I’m not the only rider this time. I think impure thoughts aimed at overtaking. When I get close to the first rider about a quarter of the way up the climb he speeds up. I stay at a steady 3 w/kg. The relationship between input and output is pure in cycling. That’s part of the draw. It’s what brings others to Passo Giau. Virtual purity. One should be mature enough to interact with one’s fellow virtual riders on positive terms or not at all. Maybe there’s a way of hiding them.
I’d like to spend more time in the area. South-east from Cortina d’Ampezzo, it looks like you can take a left rather than the right towards Passo Giau. Then I’d eventually get to Lagole di Calzalzo with a 2500 year old shrine to a deity known in ancient times as Trumusiate. This was an ancient place of healing. A spa of sorts. The website of the local museum says the spa’s resident deity was Apollo. But was Apollo a healer? His son Asclepius is known as the god of medicine. Perhaps there was something of the son in the father? Maybe this shrine was about the origins of healing. Apollo fell out with Zeus when Zeus killed Asclepius with a thunderbolt. Zeus thought Asclepius would take his skill too far and make all men immortal. There’s always a catch, whatever science you pretend you’re following.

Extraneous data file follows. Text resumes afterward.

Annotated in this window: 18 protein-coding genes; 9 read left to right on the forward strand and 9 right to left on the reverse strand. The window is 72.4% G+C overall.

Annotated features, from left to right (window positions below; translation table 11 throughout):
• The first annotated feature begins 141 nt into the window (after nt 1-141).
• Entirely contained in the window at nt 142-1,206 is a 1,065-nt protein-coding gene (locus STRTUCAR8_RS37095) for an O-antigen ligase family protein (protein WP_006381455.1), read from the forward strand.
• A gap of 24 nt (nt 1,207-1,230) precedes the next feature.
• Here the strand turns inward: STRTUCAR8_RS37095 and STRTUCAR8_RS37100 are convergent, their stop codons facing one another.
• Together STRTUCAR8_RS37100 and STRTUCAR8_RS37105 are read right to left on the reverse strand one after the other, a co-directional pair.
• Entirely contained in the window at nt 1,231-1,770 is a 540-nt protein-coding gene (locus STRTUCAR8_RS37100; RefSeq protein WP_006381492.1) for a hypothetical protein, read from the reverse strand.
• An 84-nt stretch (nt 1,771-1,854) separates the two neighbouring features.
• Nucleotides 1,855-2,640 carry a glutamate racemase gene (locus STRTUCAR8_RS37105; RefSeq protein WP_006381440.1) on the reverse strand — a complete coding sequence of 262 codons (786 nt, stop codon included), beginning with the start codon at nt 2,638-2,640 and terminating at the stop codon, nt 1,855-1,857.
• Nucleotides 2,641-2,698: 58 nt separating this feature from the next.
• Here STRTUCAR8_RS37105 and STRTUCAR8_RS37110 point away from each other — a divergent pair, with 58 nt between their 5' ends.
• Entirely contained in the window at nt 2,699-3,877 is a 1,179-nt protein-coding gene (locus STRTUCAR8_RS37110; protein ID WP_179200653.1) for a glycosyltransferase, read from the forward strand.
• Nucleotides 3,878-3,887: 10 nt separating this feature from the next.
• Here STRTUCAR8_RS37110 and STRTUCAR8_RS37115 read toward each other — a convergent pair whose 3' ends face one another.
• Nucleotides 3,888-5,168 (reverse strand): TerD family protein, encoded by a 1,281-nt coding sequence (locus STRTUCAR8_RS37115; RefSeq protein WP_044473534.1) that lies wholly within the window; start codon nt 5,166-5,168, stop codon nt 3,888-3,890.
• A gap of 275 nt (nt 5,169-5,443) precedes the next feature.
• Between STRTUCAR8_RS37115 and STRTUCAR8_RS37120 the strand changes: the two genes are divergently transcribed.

Our shrines to health are in our living rooms now. But the shrine to Apollo in the Dolomite Mountains doesn’t feel far away. Where would Proust have cycled to in his living room given the chance?
The last part of the route is enjoyable in the way that something can be enjoyable when you know it’s coming and you know it’s finite and you’ve set yourself up for it. I catch a second rider. I didn’t think I’d reach him. He must have thought he was safe. He tries to sprint. I ignore him respectfully. You’ve got to play it cool. After a short left turn everything opens up on a long straight stretch and it’s almost flat and you can accelerate into the final climb and the final hook and then the finish comes up after the car-park and the simulation ends.